• is the differential cross section
  • For an intersecting storage ring collider:
    • f is the revolution frequency
    • n is the number of bunches in one beam in the storage ring.
    • Ni is the number of particles in each beam
    • A is the cross section of the beam.

}

n, A, N1, N2 all have uncertainty:

stat. and systematic

can we reduce uncertainty
Can we reduce uncertainty?
  • Well Luminosity can be written as
  • With this definition, we can use the same trick:

What are you saying?!?

Assume s++ = s+- for ppX

i.e. helicity independent

12

how do you define an event

BBC

How do you define an event?

Calculate

c*(T1-T2)/2

c=spd of light

We call this Minimum Bias (minbias) trigger

2.887m

0.6m

14

but why use relative luminosity

8

But Why Use Relative Luminosity?
  • Consider a game of pool (billiards)
    • There is no physical asymmetry in whether a collision can occur (If they get close enough they collide in both a and b).
    • However, we will see an asymmetry as there is more likelihood of collision on table a.

a) High Luminosity “Bunch”

a) Low Luminosity “Bunch”

b) Low Luminosity Bunch

15

relative luminosity1
Relative Luminosity
  • Calculate Relative Luminosity using BBC defined collisions.
  • Due to a feature of RHIC, one spin pattern has 3 less bunches that the other, and so we end up with two “structures” in Relative Luminosity (one with ++ with more bunches, the other with +- with more bunches).
  • Statistical uncertainty <0.00001

A fill is defined as from beam injection to beam dump, ~7-8 hours long.

16

but does s s
But does s++ = s+-
  • Not always (otherwise there is no point measuring ALL)
  • Consider two different luminosity detectors (here, the BBC and ZDC)
  • Assume each has some asymmetry in what they measure (ABBC and AZDC)
  • Look at ratio
  • Fit this with

where ALL is the asymmetry in the ratio.

  • We find ALL consistent with zero, which implies:
    • ALL|BBC = ALL|ZDC
  • Now the physics measured by BBC (charged hadrons with 3<|h|<4) and ZDC (neutrons with |h|>6) are different. So it is unlikely for them to be non zero and equal.
  • Take uncertainty on ALL|BBC to be uncertainty in ALL of p0 from R.

17

polarization magnitude
Polarization—Magnitude

(I am not an expert on this)

polarimetry at rhic

Forward scattered proton

slow, low statistics but absolute

Quick, high statistics, relative

proton target

BRAHMS & PP2PP (p)

RHIC proton beam

recoil proton measure!

Carbon target

PHENIX (p)

90º in Lab frame

STAR (p)

Recoil carbon

Polarized proton

Polarimetry at RHIC

RHIC CNI (pC) Polarimeters

Absolute Polarimeter

(H jet)

Spin Rotators

Siberian Snakes

Partial Siberian Snake

LINAC

BOOSTER

Pol. Proton Source

AGS

AGS Internal Polarimeter

200 MeV Polarimeter

19

Rf Dipoles

physics topics of pp elastic scattering in the cni region

and Carbon proton

Hiromi Okada, Spin2006

Single spin asymmetry

Double spin asymmetry

Physics topics of pp elastic scattering in the CNI region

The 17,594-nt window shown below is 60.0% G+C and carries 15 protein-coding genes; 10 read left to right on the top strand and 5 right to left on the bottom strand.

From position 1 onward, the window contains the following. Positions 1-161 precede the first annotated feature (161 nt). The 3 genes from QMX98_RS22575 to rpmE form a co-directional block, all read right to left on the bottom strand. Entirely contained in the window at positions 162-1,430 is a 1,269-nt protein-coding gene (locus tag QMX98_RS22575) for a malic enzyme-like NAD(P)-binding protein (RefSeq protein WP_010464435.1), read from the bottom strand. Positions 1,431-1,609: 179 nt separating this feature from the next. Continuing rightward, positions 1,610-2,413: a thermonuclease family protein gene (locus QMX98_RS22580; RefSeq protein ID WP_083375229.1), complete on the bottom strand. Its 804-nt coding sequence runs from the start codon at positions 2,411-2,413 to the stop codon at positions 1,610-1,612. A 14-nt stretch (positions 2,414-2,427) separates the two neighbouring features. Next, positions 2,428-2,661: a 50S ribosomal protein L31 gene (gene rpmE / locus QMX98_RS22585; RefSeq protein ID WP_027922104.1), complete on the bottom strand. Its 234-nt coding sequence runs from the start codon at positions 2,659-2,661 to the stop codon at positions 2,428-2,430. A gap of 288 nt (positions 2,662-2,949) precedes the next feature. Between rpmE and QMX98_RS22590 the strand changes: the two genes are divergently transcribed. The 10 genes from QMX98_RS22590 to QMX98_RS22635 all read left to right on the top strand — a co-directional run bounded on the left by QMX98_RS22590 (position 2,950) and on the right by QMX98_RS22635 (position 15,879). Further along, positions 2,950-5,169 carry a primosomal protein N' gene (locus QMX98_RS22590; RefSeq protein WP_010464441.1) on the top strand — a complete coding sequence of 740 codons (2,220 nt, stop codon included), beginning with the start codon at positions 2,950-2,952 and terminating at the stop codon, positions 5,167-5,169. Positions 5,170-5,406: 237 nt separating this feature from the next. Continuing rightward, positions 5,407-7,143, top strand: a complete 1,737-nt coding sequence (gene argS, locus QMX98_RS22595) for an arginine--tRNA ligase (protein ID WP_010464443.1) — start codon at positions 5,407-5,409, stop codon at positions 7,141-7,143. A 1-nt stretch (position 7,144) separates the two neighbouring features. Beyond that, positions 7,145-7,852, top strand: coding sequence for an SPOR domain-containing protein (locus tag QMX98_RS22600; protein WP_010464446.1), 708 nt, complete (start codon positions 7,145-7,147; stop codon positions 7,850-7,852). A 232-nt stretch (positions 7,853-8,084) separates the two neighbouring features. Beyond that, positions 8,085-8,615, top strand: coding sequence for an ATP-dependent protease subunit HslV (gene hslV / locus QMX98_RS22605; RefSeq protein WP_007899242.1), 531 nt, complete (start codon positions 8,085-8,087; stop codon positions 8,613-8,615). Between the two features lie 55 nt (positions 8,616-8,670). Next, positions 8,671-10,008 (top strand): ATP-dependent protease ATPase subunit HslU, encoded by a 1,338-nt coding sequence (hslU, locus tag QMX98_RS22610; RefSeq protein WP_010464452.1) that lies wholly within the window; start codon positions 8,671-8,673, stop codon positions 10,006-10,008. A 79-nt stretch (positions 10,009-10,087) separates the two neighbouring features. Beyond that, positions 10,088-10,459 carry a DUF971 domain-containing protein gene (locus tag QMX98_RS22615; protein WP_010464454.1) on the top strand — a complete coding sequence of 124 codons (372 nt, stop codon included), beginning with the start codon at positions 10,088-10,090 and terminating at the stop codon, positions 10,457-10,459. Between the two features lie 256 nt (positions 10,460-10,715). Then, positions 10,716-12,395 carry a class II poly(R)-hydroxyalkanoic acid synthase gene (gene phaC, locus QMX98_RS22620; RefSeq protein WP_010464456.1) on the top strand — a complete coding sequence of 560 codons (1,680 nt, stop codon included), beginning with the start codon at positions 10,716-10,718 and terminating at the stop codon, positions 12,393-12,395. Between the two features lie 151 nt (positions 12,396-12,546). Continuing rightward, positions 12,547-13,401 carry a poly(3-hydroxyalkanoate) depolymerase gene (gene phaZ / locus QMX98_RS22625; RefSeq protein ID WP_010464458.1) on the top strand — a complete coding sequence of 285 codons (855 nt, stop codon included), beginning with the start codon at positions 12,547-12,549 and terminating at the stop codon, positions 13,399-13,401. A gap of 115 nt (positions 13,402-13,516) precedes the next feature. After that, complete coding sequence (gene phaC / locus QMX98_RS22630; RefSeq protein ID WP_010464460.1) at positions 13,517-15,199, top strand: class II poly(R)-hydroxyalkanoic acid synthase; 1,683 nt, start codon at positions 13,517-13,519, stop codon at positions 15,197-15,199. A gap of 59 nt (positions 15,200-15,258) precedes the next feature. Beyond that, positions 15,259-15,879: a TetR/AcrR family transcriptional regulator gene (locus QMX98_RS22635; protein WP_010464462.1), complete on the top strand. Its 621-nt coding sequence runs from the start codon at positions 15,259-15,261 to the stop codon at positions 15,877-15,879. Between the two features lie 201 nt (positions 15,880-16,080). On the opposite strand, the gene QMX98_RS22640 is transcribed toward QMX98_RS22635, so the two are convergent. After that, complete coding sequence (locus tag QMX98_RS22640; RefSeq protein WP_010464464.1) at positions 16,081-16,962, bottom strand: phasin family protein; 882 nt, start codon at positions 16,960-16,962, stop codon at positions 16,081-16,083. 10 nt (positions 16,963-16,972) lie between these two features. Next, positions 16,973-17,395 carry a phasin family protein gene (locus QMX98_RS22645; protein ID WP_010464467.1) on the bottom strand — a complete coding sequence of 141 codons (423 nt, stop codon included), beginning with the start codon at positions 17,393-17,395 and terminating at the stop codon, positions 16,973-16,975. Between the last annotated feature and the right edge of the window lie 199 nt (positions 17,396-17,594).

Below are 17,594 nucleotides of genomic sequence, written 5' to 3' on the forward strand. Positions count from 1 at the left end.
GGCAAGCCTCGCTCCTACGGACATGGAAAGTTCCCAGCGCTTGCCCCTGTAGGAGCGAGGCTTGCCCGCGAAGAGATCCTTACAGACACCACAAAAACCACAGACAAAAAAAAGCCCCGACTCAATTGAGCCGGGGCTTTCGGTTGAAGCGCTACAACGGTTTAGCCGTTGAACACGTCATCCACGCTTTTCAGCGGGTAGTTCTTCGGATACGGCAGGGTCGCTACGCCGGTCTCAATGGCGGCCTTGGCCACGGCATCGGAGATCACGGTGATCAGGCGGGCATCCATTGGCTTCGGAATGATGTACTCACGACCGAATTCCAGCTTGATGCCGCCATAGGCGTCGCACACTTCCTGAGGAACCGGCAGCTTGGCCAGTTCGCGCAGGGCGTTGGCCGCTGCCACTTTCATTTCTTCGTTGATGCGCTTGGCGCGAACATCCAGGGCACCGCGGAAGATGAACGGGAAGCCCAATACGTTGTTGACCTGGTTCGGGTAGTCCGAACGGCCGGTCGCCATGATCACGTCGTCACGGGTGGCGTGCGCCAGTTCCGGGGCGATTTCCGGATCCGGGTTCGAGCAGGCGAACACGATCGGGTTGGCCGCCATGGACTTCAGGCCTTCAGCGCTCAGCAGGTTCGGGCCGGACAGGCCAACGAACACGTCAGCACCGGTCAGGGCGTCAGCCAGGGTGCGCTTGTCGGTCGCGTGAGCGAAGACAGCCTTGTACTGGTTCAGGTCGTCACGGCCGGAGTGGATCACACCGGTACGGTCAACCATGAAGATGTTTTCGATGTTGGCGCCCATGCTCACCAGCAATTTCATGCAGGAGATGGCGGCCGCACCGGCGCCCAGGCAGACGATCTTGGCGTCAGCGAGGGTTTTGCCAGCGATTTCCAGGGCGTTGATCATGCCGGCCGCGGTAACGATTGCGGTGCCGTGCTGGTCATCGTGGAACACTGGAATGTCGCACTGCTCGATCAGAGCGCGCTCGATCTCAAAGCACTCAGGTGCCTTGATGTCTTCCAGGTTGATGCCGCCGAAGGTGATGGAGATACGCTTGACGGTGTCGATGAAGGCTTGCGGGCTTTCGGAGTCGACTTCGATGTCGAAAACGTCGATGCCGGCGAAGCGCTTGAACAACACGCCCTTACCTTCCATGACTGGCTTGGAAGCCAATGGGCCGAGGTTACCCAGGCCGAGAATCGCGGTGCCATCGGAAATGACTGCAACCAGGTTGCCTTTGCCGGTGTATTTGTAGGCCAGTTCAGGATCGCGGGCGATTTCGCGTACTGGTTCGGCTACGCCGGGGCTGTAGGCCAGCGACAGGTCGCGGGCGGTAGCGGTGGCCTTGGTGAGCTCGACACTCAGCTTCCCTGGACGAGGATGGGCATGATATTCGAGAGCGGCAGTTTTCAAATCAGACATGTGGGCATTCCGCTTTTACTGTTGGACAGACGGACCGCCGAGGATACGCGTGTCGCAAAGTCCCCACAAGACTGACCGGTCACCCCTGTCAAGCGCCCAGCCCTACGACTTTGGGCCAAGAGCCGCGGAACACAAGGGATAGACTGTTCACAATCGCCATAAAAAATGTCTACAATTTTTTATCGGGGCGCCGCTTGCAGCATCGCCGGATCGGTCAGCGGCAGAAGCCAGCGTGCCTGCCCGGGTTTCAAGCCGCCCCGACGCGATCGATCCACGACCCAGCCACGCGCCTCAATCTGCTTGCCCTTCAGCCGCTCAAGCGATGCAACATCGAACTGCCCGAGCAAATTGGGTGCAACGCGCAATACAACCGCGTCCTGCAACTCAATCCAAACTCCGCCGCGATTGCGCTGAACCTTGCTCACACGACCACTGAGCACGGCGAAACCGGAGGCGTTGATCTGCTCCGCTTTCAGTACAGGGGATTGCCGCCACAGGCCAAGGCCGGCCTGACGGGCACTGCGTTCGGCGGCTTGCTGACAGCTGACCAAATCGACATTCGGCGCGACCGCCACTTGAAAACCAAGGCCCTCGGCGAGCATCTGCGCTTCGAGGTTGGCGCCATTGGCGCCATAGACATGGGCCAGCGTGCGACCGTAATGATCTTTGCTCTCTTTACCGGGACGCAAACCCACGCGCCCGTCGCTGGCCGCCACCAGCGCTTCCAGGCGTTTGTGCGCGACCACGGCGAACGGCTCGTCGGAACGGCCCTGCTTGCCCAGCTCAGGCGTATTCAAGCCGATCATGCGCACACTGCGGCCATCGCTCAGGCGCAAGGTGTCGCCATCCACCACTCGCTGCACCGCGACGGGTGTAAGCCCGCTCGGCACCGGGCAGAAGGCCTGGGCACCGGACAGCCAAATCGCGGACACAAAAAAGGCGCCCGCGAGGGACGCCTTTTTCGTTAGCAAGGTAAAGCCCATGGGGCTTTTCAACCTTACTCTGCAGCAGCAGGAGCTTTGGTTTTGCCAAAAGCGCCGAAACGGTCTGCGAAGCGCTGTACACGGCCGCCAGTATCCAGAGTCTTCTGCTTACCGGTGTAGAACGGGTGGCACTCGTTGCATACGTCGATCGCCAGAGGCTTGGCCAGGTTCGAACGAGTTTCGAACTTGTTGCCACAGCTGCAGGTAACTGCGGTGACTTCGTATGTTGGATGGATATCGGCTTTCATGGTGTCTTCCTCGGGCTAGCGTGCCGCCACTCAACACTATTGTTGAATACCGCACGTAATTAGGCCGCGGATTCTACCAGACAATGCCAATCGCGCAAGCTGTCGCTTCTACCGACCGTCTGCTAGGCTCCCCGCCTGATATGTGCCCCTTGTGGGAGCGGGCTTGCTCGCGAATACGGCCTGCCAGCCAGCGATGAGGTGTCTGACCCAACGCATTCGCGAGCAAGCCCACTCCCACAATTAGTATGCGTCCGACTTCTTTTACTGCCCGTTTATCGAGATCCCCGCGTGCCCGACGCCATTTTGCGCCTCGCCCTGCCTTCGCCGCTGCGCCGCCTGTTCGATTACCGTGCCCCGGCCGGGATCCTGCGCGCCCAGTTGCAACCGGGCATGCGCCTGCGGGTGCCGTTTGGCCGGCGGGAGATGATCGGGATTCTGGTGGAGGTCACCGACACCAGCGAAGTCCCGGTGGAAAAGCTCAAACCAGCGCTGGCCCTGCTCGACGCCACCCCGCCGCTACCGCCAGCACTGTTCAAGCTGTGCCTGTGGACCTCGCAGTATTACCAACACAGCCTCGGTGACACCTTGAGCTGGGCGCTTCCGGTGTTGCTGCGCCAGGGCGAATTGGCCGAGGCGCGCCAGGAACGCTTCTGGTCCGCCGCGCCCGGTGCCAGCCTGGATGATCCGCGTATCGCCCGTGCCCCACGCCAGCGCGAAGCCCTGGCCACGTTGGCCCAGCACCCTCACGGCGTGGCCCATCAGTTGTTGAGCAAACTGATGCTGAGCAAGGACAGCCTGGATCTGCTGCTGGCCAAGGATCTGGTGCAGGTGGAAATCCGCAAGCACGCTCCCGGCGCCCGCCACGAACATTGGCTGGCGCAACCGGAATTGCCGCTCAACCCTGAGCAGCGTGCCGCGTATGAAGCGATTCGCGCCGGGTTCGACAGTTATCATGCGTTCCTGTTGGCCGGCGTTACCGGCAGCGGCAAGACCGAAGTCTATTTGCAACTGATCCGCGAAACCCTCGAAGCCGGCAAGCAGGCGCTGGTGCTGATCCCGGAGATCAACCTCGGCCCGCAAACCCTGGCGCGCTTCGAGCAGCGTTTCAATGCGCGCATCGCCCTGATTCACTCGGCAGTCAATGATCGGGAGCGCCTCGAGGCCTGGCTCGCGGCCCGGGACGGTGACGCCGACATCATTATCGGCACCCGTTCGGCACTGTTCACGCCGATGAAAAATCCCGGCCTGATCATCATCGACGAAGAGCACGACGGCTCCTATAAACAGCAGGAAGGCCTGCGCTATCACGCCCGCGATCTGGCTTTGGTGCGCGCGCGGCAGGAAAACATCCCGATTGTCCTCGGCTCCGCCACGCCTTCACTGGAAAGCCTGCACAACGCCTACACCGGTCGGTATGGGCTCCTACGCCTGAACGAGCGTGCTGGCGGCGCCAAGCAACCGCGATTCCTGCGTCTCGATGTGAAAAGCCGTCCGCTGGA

• Described using Helicity Amplitudes 1~ 5
  • Interaction matrix M; Nuclear + Coulomb force
  • Nuclear and Coulombforces become similar in size at –t~10-3 (GeV/c)2.
  • They interfere with each other Coulomb Nuclear Interference

spin non–flip

double spin flip

spin non–flip

double spin flip

single spin flip

Well known

Unpolarized pp elastic scattering experiment

 Very small

No one photon exchange contribution to ANN.  Sensitive to 5had and 2had !

20

cni detector setup

Ultra thin Carbon ribbon Target

(3.5mg/cm2)

6

1

3s Mass cut

15cm

carbon

2

5

non-relativistic kinematics

Time of Flight (ns)

MC ~ 11.17 GeV

sM ~ 1.5 GeV

Si strip detectors

(TOF, EC)

3

4

prompts

alpha

Thin dead layer for low energy

carbon spectroscopy

Invariant Mass

2mm pitch 12 strips

Energy (keV)

10mm

p+ implants

~150 nm depth

With alternating spin pattern (+,-,+,-)

square-root formula

72 strips in total

CNI Detector setup
  • Particle ID (banana cut)
    • Clear separation from backgrounds using TOF measurement

So we know Pbeam if we know AN

21

measuring a n two in one

Forward scattered proton

JET target

FWHM ~6.5mm

RHIC 24, 100GeV/c proton beam ~1mm

Recoil particle

JET

80cm

left

Si detectors

Measuring AN: Two in One

proton beam

proton target

Recoil proton

goal

scaling uncertainty

right

22

use spin rotators

BRAHMS & PP2PP (p)

PHENIX (p)

STAR (p)

Transverse

Longitudinal

Radial

(Transverse)

Use Spin Rotators

Spin rotators are partial siberian snakes, and can rotate the polarization direction to many different orientations.

RHIC CNI (pC) Polarimeters

Absolute Polarimeter

(H jet)

Spin Rotators

Siberian Snakes

Partial Siberian Snake

LINAC

BOOSTER

Pol. Proton Source

AGS

AGS Internal Polarimeter

200 MeV Polarimeter

Rf Dipoles

24

but how longitudinal is longitudinal

ZDC

Run 5

charged

particles

neutron

But How Longitudinal is Longitudinal?
  • We have to check if we have or
  • Take a look at transverse spin asymmetries: